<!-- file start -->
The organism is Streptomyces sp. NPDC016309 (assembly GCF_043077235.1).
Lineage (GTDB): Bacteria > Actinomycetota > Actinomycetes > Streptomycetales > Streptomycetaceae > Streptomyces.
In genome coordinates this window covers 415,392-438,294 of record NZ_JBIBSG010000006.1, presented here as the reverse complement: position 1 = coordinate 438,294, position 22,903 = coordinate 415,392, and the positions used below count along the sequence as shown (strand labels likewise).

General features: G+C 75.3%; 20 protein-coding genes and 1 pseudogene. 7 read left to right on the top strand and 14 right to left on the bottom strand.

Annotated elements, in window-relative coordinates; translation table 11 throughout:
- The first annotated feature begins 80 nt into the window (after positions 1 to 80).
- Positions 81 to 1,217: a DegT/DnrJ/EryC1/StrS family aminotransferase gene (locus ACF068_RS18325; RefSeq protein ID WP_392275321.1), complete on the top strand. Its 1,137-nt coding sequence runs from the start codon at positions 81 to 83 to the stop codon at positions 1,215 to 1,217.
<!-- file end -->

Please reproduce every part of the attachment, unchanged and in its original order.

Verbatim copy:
The organism is Streptomyces sp. NPDC016309 (assembly GCF_043077235.1).
Lineage (GTDB): Bacteria > Actinomycetota > Actinomycetes > Streptomycetales > Streptomycetaceae > Streptomyces.
In genome coordinates this window covers 415,392-438,294 of record NZ_JBIBSG010000006.1, presented here as the reverse complement: position 1 = coordinate 438,294, position 22,903 = coordinate 415,392, and the positions used below count along the sequence as shown (strand labels likewise).

General features: G+C 75.3%; 20 protein-coding genes and 1 pseudogene. 7 read left to right on the top strand and 14 right to left on the bottom strand.

Annotated elements, in window-relative coordinates; translation table 11 throughout:
- The first annotated feature begins 80 nt into the window (after positions 1 to 80).
- Positions 81 to 1,217: a DegT/DnrJ/EryC1/StrS family aminotransferase gene (locus ACF068_RS18325; RefSeq protein ID WP_392275321.1), complete on the top strand. Its 1,137-nt coding sequence runs from the start codon at positions 81 to 83 to the stop codon at positions 1,215 to 1,217.